Buddhist Fables

Buddhist Classics

Life and Legends of Buddha

The Illustrated Jataka & Other Stories of the Buddha by C. B. Varma Introduction | Glossary | Bibliography

011 – The Story of the Great Ape

Story of Great Ape

Once, the Bodhisatta was born as an ape and lived alone like an ascetic in a Himalayan forest. Yet, unlike other monkeys he was kind and virtuous; and survived on leaves and fruits of the forest trees.

The great ape advises the man to safeguard him before going to sleep. The man holding a rock to kill the benefactor ape

One day, a shepherd in search of his stray cattle lost his way and reached that forest. Exhausted with hunger, thirst, heat and toil he sat on the foot of a tree. Soon, he noticed a tinduka tree (diosperos embryopteris) laden with fruits. The hungry shepherd then in no time climbed the tree. But he overlooked the roots of the tree, which had grown out of a sloping cliff over a water-fall. When he reached a branch laden with ripe tindukas to pluck them, the branch could not sustain his weight and broke off and he fell down into a pit. Luckily, his bones were not broken. Yet, it was impossible for him to find an exit.

As a matter of chance, the great ape saw the man in his distress. Feeling pity for him he rescued him by putting great exertions. To ease himself the exhausted monkey wanted to have some rest. So, he asked the man to guard him before he could take a nap. But the ungrateful man decided to kill the innocuous monkey in his sleep to obtain his meat for his survival in the lost forest. So he picked up a large piece of stone and dropped it on the head of the sleeping monkey. The stone somehow slipped and missed the target. Nonetheless, it hurt the monkey. When the ape opened his eyes in agony and read the guilt written in the face of the man, he uttered:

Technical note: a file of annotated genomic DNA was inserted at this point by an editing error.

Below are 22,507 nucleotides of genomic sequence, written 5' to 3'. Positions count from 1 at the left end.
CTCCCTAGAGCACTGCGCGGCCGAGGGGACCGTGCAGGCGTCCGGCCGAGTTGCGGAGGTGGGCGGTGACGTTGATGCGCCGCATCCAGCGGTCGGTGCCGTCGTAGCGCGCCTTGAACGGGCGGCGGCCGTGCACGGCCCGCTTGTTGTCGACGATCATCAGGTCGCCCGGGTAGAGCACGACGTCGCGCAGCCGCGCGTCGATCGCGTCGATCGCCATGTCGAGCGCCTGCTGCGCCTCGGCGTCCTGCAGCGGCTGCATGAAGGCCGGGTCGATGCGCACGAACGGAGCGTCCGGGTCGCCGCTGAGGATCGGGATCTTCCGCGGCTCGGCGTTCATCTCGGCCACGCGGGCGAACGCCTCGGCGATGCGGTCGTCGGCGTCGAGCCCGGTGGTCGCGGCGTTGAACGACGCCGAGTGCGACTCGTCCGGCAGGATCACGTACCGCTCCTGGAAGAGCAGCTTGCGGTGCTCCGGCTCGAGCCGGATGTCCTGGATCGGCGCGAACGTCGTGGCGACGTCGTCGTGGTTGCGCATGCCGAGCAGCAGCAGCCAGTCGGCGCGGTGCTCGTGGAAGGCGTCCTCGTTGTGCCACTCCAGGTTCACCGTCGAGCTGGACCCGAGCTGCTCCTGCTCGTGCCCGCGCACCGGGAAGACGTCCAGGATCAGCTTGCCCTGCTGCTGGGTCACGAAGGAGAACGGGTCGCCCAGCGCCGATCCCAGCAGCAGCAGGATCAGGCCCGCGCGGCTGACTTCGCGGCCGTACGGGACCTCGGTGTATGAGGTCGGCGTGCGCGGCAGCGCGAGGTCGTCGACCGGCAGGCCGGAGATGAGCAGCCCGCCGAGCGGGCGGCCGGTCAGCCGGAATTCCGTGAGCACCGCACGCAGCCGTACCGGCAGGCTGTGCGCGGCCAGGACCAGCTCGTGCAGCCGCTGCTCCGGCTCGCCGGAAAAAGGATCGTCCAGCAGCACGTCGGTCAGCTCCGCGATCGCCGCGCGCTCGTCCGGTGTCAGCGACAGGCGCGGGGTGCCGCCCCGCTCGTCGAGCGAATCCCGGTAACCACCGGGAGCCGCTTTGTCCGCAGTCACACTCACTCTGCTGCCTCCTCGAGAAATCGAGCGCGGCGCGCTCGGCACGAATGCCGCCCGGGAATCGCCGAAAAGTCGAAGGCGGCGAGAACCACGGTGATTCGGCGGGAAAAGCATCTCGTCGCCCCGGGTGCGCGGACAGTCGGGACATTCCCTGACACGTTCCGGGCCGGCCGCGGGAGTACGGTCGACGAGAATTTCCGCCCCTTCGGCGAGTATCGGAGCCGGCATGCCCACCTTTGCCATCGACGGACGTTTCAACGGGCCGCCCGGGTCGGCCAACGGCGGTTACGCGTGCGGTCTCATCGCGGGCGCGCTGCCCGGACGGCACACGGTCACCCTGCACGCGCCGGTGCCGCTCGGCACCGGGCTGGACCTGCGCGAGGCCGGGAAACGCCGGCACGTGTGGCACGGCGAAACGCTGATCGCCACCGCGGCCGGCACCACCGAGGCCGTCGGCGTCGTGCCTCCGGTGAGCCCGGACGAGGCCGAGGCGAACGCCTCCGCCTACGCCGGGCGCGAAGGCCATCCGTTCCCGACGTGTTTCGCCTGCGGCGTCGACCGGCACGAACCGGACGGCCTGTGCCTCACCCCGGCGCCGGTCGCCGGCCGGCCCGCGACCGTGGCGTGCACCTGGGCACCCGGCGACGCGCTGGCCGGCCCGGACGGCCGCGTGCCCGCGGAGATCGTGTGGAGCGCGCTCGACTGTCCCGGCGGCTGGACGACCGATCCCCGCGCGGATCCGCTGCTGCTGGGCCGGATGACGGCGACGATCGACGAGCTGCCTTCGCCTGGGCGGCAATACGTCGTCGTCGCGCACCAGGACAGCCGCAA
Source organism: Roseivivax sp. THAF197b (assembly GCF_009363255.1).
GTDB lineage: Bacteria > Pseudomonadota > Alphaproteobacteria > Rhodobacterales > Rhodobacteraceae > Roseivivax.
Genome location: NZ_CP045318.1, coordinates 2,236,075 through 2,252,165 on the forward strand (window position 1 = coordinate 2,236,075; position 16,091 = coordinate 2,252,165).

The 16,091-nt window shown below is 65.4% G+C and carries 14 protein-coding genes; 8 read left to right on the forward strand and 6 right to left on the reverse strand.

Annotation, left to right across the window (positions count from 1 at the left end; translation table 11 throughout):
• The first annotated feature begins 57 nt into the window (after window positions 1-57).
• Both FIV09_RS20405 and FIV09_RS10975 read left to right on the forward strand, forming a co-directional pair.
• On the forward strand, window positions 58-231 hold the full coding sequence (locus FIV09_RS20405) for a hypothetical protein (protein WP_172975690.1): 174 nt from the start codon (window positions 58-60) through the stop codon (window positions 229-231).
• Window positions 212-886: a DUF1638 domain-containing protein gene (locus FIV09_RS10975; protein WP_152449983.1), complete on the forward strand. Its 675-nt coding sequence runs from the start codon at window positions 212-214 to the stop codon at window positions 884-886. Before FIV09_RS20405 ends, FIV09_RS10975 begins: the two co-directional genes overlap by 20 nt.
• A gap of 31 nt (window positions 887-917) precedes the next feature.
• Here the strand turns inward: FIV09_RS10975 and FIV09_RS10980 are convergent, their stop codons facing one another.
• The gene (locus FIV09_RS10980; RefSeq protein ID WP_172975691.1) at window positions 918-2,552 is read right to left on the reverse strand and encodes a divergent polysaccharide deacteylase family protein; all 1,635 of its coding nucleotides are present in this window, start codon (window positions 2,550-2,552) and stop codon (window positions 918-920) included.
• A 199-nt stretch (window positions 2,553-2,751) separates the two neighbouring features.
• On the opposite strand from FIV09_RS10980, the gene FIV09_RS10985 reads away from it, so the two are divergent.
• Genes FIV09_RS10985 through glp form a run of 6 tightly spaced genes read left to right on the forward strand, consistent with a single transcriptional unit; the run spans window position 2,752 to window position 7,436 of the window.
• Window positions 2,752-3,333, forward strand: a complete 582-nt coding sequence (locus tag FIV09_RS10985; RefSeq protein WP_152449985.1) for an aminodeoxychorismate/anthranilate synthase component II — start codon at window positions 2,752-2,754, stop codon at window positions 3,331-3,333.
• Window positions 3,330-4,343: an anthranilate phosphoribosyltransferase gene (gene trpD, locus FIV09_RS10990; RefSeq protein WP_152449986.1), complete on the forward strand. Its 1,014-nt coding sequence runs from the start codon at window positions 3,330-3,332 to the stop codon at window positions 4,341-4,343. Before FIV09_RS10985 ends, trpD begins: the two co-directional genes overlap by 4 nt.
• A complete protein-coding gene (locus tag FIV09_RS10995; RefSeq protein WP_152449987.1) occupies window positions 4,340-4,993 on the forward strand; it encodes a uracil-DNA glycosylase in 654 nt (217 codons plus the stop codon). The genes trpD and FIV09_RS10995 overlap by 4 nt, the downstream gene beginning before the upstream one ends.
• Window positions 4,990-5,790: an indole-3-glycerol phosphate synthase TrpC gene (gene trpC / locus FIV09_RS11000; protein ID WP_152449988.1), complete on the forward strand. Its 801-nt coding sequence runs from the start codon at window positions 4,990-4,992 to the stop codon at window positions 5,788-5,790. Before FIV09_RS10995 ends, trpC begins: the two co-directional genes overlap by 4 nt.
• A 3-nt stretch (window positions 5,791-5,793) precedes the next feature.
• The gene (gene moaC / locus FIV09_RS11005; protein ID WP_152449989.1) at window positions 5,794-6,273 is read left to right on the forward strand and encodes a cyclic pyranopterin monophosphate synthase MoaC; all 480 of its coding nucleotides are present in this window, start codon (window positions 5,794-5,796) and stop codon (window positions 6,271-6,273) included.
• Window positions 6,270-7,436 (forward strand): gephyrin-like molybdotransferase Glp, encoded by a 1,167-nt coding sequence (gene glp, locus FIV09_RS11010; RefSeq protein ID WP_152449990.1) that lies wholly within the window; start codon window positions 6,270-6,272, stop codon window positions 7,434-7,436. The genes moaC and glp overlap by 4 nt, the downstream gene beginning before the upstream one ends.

Brought back from the mouth of Death

When reaching the other world.

Saved from one precipice

Thou hast now fallen on the worse.

Fie upon ignorance that spurs one to such vice and cruelty

And leads one to miseries

As it is the infatuation

Which deludes one to fall on the false hope of prosperity.

The pain of this wound does not aggrieve me much

As the thought

That on account of me

You have plunged into such evil

From where I or else could ever rescue thee!

Nonetheless, the compassionate monkey escorted him to the fringe of the forest so that he could go back to his own fellow beings.

By and by, the man’s evil manifested in leprosy. His skin thawed and he was expelled from the society. Thus, excommunicated from the world of his own fellow beings he started living in a dense forest, where no man dared to tread.

One day, the king of Varanasi detected him on his hunting expedition in the forest and mistook him to be a ghost, because his body had deformed. When he came closer he discovered to his shock that the ghost-looking-being was none other than a man. Further, he was shocked when he heard the pathetic story of that man; who was still remorseful for his ungratefulness to the great ape. His miseries had no bound!!

Truly, he repented. But then it was too late. Indeed, no one can escape the fruit of his or her own karma!

Vevajatiyakapi Jataka Jataka Pali No. 516; Jataka Mala No.24